WASHINGTON: The US government has notified Congress of a proposed foreign military sale of $450 million to Pakistan to sustain the Pakistan Air Force’s F-16 programme, a US State Department spokesperson told Dawn on Thursday.
Another official statement said the US Defence Security Cooperation Agency (DSCA) delivered the required certification of this possible sale to Congress, on Wednesday.
The agency clarified that “the proposed sale does not include any new capabilities, weapons, or munitions”.
The agency also informed Congress that “the proposed sale of this equipment and support will not alter the basic military balance in the region” and “there will be no adverse impact on US defence readiness as a result of this proposed sale”.
“Pakistan’s F-16 programme is an important part of the broader US-Pakistan bilateral relationship. The proposed sale will sustain Pakistan’s capability to meet current and future counterterrorism threats by maintaining its F-16 fleet,” the spokesperson told Dawn.
“In addition, this proposed sale would ensure Pakistan retains interoperability with US and partner forces,” the US official said, adding that “the United States values its important relationships with both India and Pakistan.”
Asked how Washington would react to India’s criticism of the proposed sale, the official said: “These relationships (with Pakistan and India) stand on their own and are not a zero-sum proposition.”
A DSCA press release said the government of Pakistan had requested to consolidate prior F-16 sustainment and support cases to support the Pakistan Air Force F-16 fleet by reducing duplicate case activities and adding additional continued support elements.
The follow-on support for Pakistan’s F-16 fleet would include participation in F-16 Aircraft Structural Integrity Programme; Electronic Combat International Security Assistance Programme; International Engine Management Programme; and Engine Component Improvement Programme, and other technical coordination groups.
The support would also include aircraft and engine hardware and software modifications and support; aircraft and engine spare repair/return parts; accessories and support equipment; classified and unclassified software and software support; publications, manuals, and technical documentation; precision measurement, calibration, lab equipment, and technical support services; studies and surveys; and other related elements of aircraft maintenance and programme support.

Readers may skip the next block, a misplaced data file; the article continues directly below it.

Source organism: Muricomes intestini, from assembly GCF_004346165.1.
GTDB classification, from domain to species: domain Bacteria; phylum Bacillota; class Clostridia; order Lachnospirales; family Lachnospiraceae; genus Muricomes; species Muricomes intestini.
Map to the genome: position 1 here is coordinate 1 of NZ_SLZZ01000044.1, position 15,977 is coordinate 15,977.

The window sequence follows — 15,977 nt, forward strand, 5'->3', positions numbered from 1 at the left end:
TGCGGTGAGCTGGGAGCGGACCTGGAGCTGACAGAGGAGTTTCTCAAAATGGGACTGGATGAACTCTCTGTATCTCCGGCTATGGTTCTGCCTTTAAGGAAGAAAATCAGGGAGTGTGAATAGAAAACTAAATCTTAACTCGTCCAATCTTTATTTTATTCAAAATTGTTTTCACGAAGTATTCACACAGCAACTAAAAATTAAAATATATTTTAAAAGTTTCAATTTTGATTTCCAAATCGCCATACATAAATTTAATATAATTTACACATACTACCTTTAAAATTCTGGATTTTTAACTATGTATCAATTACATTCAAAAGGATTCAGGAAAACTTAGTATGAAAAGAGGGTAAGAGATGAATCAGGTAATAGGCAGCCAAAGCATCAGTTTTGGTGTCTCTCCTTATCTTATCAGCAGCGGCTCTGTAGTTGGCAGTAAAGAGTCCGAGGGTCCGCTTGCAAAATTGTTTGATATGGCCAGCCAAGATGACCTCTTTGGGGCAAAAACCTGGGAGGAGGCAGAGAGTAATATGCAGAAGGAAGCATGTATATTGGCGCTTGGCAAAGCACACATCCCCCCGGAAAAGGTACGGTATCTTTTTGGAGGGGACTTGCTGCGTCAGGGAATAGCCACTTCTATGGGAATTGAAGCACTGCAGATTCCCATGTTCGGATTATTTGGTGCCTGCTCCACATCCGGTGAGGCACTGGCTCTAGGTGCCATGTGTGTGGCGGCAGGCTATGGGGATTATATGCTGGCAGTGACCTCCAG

A notification sent to Congress said, “This proposed sale will support the foreign policy and national security objectives of the United States by allowing Pakistan to retain interoperability with US and partner forces in ongoing counterterrorism efforts and in preparation for future contingency operations.
“The proposed sale will continue the sustainment of Pakistan’s F-16 fleet, which greatly improves Pakistan’s ability to support counterterrorism operations through its robust air-to-ground capability. Pakistan will have no difficulty absorbing these articles and services into its armed forces.”
The principal contractor for this sale will be Lockheed Martin Corporation and implementing this proposed sale will not require the assignment of any additional US government or contractor representatives to Pakistan, the DSCA said.
‘Finding narrow areas of cooperation’
Daniel Markey, a senior adviser on South Asia to the Washington-based US Institute of Peace (USIP), described the sale as “a very basic decision, which is more driven by technical necessity to keep the planes flying”.
Mr Markey, however, acknowledged that “at another level” it was a significant decision because the Biden administration “has been so dismissive of Pakistan that it does suggest an opening of relations”.
By agreeing to go ahead with this sale, the administration “did indicate, may be narrow, willingness to work with Pakistan on issues of common interest”.
He suggested that the Biden administration was still frustrated with Pakistan’s policies towards Afghanistan but “it is recognising that it is better to try to find narrow avenues of cooperation” with Islamabad than to stay aloof.
He pointed out that recently Washington sent two key delegations to Islamabad, indicating a desire to work with Pakistan.
Responding to a question, Mr Markey said that it “will be too much to call a reset of relations” but it did show “a willingness to open narrow areas of cooperation”.
The Biden administration, he said, was “not going as far as the Pakistan military would have liked”. The Pakistani military, he said, had made a broader request and what was granted would not upgrade or improve the capacity of the F-16s, as it’s basically “a maintenance package”.
Published in Dawn, September 9th, 2022